Security researchers have provided us with a glimpse of a new attack that uses malicious Excel spreadsheets. This way, cyber attackers not only try to spread malware but also bypass security checks. The usage of Excel spreadsheets here raises concerns. By using Excel spreadsheets, all hackers are trying to do is trick security systems into believing those are legit files.
Excel spreadsheets spread malware
In July, security researchers observed the spread of ‘maldocs.’ They are malicious Excel documents delivering malware through VBA-activated spreadsheets. Well, malicious VBA code and malware payloads aren’t surprising anymore.
In the past, we have seen instances where attackers tried to cash in on the fear of COVID-19 spread across affected regions, courtesy of similar methods. In one incident, hackers were caught using Coronavirus scare to target e-mail addresses and install malware using an infected MS-Word document.
What intrigued security researchers the most was the way those Excel documents and spreadsheets were created. Believe it or not, attackers did not use Microsoft Office to create those Macro-laden Excel workbooks that reduced the risk of detection to a significant extent.
In a blog post, NVISO said:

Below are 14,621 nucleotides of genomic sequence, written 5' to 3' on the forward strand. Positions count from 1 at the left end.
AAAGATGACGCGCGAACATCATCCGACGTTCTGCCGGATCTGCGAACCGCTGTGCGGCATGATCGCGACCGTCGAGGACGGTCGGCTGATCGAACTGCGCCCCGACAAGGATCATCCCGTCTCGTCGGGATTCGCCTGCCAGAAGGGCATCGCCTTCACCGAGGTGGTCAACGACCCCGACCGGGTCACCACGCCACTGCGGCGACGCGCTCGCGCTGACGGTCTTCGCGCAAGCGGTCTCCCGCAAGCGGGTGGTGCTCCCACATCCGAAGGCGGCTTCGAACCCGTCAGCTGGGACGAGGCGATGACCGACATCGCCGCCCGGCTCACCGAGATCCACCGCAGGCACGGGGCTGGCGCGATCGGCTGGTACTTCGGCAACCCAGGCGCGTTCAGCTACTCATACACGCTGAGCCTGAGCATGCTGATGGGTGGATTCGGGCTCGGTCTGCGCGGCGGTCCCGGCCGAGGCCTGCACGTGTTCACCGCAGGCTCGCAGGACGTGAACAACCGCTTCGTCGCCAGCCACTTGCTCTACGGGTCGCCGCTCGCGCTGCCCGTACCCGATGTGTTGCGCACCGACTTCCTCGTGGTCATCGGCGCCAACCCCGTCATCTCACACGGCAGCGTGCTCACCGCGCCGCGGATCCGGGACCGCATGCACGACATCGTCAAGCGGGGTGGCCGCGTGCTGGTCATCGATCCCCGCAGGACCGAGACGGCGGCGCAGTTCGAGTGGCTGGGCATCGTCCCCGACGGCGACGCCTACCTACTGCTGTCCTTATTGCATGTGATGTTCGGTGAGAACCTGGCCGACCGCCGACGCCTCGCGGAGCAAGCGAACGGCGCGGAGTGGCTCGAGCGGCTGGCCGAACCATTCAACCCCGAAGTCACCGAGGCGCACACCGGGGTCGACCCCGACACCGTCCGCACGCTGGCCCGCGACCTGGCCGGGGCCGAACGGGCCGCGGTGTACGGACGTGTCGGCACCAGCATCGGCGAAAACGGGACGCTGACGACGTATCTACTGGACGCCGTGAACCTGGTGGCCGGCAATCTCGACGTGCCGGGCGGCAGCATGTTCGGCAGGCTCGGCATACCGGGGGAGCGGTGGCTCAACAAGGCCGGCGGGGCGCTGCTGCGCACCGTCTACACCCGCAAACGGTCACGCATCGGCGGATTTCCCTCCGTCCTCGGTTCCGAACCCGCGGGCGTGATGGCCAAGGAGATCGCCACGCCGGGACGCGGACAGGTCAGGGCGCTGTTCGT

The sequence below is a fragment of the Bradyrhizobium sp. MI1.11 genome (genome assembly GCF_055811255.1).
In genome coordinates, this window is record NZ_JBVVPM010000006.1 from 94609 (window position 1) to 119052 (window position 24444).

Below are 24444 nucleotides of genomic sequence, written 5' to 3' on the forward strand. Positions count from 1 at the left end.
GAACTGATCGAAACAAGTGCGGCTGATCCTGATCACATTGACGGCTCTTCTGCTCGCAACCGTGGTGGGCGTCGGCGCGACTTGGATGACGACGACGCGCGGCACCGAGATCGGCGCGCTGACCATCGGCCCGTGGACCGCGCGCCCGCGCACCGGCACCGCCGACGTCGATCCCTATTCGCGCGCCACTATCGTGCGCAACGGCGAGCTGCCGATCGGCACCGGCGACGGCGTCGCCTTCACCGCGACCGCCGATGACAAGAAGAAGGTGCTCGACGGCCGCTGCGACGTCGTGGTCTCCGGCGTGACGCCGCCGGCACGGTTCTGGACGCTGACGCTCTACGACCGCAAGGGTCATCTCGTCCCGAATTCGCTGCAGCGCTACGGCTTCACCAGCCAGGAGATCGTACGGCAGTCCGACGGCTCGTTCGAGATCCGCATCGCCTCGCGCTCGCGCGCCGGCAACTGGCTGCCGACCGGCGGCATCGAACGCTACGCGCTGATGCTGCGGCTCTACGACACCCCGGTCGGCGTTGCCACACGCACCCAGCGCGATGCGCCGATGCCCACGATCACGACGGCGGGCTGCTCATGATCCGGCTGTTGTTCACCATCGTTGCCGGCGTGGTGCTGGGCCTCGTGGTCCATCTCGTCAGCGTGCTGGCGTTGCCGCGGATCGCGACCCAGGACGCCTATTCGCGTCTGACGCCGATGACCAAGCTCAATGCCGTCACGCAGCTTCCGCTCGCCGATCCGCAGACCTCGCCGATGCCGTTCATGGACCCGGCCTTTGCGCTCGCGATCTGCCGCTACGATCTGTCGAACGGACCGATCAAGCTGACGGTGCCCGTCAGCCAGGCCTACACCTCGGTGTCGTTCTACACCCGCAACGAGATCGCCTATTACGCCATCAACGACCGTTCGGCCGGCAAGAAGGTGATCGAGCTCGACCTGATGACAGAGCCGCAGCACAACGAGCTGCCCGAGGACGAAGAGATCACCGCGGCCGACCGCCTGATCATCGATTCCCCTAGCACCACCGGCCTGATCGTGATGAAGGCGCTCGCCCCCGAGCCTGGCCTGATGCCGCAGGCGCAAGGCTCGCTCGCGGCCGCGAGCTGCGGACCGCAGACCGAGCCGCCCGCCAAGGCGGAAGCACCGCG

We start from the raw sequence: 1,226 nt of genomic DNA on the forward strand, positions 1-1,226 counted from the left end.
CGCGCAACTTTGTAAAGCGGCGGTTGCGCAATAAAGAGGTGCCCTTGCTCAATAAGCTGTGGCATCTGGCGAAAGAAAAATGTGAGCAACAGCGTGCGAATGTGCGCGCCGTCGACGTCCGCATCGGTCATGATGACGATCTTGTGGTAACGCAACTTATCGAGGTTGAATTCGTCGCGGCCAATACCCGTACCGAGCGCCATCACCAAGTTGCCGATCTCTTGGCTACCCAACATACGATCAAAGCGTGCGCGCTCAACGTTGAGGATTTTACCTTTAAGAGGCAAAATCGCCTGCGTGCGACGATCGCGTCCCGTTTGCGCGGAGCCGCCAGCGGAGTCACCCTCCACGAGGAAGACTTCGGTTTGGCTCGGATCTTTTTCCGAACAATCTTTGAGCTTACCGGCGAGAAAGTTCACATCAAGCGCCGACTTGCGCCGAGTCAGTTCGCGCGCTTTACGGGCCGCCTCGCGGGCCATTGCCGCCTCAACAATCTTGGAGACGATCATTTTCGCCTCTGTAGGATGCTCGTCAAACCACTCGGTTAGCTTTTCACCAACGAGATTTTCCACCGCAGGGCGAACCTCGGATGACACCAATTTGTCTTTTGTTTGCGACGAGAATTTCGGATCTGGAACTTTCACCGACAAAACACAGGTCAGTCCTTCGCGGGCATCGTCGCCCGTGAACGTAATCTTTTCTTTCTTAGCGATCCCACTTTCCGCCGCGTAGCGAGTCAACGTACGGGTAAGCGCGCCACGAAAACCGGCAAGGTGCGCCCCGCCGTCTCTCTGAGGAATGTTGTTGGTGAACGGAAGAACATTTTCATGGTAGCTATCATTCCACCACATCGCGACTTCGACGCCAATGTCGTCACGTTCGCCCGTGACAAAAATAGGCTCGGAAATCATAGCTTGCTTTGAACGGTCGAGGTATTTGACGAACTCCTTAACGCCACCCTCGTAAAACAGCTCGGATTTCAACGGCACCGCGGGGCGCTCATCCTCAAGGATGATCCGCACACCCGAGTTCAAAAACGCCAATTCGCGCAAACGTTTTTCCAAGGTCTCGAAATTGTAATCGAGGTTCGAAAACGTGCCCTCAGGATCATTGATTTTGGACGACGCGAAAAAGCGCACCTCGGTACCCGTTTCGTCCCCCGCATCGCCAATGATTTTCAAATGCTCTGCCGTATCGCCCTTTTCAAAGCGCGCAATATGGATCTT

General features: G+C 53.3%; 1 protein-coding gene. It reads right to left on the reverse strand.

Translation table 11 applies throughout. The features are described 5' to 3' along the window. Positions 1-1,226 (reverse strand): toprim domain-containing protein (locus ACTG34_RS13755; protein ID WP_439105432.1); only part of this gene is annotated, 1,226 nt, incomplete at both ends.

“The creators of the malicious Excel documents used a technique that allows them to create macro-laden Excel workbooks, without actually using Microsoft Office. As a side effect of this particular way of working, the detection rate for these documents is typically lower than for standard maldocs.”
Instead of Microsoft Office Excel, attackers relied on the EPPlus software to create those malicious Microsoft Office. This was the initial step to bypass certain security checks. Security researchers also believe not more than one threat actor is responsible for the spread of these malicious documents.
What was the motive behind these attacks?
From what researchers have observed so far, the malicious payloads are responsible for stealing private information, harvesting login passwords from web browser applications and email clients, among other issues.